Since January 2011, nearly 10,000 Americans turn 65 every day, joining the fastest growing age group in the nation. According to a recent American Automobile Association survey of that booming population, nearly half of seniors worry about losing their freedom and mobility when the time comes for them to transition from driver to passenger.
From understanding how vision changes can affect one's ability to drive at night, to researching the effects certain medications can have on one's driving ability, it's important to get the facts about driving for seniors. Use these tips from AAA to help ensure you and your family members are driving safely:
Reaction times can be slower for seniors as well. But preventative measures can go a long way.
No matter how many years a driver has been on the road, a refresher course can help reinforce the basics such as identifying road signs, as well as provide information on updated driving rules and new vehicle technologies.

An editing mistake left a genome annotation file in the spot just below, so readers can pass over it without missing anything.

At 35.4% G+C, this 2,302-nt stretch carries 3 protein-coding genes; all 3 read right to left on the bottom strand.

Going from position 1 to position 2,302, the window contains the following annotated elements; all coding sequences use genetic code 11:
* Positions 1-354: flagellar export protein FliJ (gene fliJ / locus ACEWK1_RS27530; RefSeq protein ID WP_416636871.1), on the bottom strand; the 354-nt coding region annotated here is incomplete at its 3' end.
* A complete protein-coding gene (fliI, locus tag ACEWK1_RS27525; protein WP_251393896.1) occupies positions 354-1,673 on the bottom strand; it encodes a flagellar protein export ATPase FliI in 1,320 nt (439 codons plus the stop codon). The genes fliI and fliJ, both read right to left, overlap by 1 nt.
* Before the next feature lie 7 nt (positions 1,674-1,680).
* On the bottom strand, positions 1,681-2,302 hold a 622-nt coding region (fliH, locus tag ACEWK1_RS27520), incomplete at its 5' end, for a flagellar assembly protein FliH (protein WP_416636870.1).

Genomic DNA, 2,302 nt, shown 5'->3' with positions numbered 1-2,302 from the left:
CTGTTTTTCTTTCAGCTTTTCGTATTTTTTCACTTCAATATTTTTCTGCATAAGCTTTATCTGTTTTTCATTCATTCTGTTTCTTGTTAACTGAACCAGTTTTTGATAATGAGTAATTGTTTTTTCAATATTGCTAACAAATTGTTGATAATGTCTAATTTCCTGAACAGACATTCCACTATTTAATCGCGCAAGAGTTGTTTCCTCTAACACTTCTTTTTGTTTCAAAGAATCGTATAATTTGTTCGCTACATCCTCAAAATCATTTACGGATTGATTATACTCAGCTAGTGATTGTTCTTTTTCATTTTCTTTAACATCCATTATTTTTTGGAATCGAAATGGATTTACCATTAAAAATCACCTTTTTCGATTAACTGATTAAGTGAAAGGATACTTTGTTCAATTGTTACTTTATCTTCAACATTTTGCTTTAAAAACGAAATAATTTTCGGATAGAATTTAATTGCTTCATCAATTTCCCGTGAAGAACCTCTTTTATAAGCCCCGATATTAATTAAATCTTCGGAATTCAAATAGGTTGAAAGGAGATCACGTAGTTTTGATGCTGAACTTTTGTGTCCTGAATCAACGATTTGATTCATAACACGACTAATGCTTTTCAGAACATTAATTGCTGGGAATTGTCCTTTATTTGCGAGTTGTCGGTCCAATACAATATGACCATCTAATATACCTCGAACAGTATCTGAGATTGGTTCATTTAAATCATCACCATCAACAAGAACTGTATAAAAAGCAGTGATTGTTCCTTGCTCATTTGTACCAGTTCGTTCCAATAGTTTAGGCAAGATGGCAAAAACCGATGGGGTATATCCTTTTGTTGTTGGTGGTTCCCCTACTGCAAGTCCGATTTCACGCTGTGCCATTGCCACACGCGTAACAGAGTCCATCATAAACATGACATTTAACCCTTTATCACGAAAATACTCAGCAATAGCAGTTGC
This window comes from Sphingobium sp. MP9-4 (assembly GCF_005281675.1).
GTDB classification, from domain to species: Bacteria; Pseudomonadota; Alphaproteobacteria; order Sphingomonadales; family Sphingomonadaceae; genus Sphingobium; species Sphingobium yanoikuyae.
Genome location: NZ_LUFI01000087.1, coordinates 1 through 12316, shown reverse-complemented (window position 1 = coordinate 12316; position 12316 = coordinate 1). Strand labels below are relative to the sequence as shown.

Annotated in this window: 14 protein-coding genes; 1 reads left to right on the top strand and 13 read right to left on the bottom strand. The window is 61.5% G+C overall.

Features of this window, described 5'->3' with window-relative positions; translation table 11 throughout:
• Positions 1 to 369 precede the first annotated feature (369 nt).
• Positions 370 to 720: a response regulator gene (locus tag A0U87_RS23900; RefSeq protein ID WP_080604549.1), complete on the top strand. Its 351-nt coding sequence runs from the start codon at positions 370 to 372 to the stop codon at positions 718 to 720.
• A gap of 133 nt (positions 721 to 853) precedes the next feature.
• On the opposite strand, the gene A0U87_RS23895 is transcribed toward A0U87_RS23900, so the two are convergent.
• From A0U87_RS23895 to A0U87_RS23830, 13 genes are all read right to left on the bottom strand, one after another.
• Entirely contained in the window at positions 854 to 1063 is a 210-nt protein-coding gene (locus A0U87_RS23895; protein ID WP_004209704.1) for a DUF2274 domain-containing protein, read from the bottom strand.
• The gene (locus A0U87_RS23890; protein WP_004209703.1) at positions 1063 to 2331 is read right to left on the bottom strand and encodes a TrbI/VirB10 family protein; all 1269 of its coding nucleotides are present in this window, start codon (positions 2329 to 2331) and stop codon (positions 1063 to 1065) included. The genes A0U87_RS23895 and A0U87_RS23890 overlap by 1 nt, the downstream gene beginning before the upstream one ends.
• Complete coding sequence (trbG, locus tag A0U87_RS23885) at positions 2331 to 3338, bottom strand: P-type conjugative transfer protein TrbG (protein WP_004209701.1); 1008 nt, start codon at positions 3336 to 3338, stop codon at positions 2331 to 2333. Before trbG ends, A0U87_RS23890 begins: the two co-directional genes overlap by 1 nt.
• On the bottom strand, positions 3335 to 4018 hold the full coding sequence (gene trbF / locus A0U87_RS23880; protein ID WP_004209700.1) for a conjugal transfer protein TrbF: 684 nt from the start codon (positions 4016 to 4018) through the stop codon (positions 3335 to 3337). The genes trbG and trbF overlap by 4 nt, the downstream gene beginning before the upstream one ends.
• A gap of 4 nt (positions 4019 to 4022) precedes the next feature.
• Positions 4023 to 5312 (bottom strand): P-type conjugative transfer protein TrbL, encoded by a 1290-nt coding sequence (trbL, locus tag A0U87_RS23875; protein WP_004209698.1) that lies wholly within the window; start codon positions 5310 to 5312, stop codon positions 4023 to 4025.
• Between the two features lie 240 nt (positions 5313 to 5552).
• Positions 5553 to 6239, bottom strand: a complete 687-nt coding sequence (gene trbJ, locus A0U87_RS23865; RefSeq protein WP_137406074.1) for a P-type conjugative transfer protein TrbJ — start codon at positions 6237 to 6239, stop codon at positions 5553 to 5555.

When following other vehicles, seniors should increase the distance between their car and the car in front of them, to allow more time to react to sudden braking.
Eliminating distractions in the vehicle and avoiding heavy traffic can also help seniors identify emergency sirens, and avoiding driving at night is another safer option for seniors.
Make sure you have at least 10 to 12 inches between your chest and the steering wheel.
TIPS FOR FAMILY MEMBERS
If you're concerned about the safety of a senior family member, look to resources such as their doctor or the state Department of Motor Vehicles, that can help identify their capacity to drive, and find transportation resources to help them manage daily needs:
- If your family member has received two traffic citations, warnings or been involved in two collisions or "near misses" within a two-year period, it may be time to look for other forms of transportation.
- Make sure your family member speaks with their doctor and pharmacist about prescription and over-the-counter medications that may impair their ability to drive safely.
When seated properly, you should be able to see the ground in front of your car within 12 to 15 feet and 1 1/2 car widths left and right.
Visit www.car-fit.org to assess the safety of your vehicle, find the proper seat and mirror adjustments and more.
To help older drivers and their families deal with driving and mobility challenges related to aging, AAA has launched a new website, www.SeniorDriving.AAA. com.
Source: Family Features